I step into an alley in Nezamabad – my old neighbourhood in south Tehran, now full of working-class families and new migrants. I’m a tad hesitant, with a bitter, buried fear of something I haven’t yet done. It was in this neighbourhood that I was forbidden from riding my bicycle, aged 12.
I look at the house in which I was born. A religious flag hangs from the frame of the door – the area has become more religious than it was 25 years ago. But there are still more old houses than newly built apartments, houses that retain the memory of the games of haft sang* we children used to play.
I don’t have the nerve to ring the doorbells of the homes I once knew. I walk from one end of my old neighbourhood to the other. Though I am apprehensive I try to rid myself of the fear of The Other that is nurtured in all of us. Other people are not unlike me; they are happy or sad with the same old everyday problems.
Our lives are consumed with fear. Fear of falling behind. Fear of a conservative government that wants to imprison us in our houses or flats or in cells. Fear of unhygienic food. Fear of ‘others’ who may want to cheat us. Fear of sanctions, fear of war… A fearful society relentlessly accrues new fears. We hurry towards darkness without ever having lived.
I push aside all my vague fears. What crime am I about to commit that I feel so scared? Why should I be scared when I’m not doing anything wrong? When my government defends its ‘inalienable rights’,** why shouldn’t I defend my own inalienable right? But there is also the fear of the unknown, going from home to home down a less travelled path…
Behind these doors are women like me, who cook, wash, clean and nurture until night time when the entire household comes home. The same shared gender with comparable pains; is this not so?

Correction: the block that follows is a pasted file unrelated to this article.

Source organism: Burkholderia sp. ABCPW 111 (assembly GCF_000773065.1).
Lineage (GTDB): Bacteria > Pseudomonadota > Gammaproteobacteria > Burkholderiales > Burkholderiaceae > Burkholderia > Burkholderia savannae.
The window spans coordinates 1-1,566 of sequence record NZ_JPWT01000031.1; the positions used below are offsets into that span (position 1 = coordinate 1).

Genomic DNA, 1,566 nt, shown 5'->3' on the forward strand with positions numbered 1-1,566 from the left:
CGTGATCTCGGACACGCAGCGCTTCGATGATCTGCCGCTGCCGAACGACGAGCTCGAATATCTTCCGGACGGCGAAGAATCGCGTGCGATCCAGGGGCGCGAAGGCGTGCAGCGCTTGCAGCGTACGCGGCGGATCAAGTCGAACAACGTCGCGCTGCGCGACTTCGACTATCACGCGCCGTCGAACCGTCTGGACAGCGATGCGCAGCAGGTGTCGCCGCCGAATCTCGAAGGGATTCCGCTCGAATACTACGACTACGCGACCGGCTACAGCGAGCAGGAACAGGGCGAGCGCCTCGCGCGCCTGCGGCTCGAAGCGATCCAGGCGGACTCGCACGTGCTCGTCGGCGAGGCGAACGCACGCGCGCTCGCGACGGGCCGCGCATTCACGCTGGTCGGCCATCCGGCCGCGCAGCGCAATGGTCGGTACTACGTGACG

The first doorbell
It’s morning and, as we’ve learned in the campaign workshops, mornings are the best time to catch women on their own for a chat. I ring the doorbell. It’s a small, old house with a squat iron door. A girl of about five or six opens the door. She looks at me with surprise. I smile.
‘Is your mum in, my flower?’
‘What do you want with my mum?’
‘I’ve come to speak to your mum about you.’
She doesn’t say anything. Her eyes show that she hasn’t registered fully what I’ve said. She runs into the house and I can still hear her.
A woman wearing a chador comes to the door. The small flowers on her chador are pretty. She looks apprehensive. Her face is puffy and it seems that just like me, she’s not had enough sleep last night. I calm down a bit after seeing her face. I am happy to be able to see it. I think that had it not been for the womanly bravery of Tahereh a century and a half ago that enabled her to discard her nighab‡, I would have had to talk to my fellow citizen without being able to see her face. Even talking to someone ‘face to face’ would have been meaningless then…
‘Yes madam, what is your business here?’
‘Salaam, I’m sorry if I’ve come at a bad time. The truth is that I am a student and I’ve come to… You see, I am working with my friends for women’s rights… I mean our rights.’
‘What are you telling me this for?’
‘We are trying to change the laws that are against women. To do this, we have to tell the authorities that these laws impose on women thousands of difficulties. For instance, we have a polygamy law – men can have more than one wife and women cannot object to this. Don’t you yourself think that maybe one day your husband may go and marry another woman?’
A fearful society relentlessly accrues new fears. We hurry towards darkness without ever having lived
‘What can I say? What has all this got to do with me? What can I do? My food is on the stove and the children will be coming from school soon…’
‘Well, I have left my food half-made in my house to come here – what will happen if we don’t cook it for 10 minutes?’
She is silent, staring me in the eyes.
‘Look at your daughter – you gave up your youth and life to raise her, but if she falls into the hands of an unjust husband, then her life will be ruined. Have you not seen the fate of other girls?’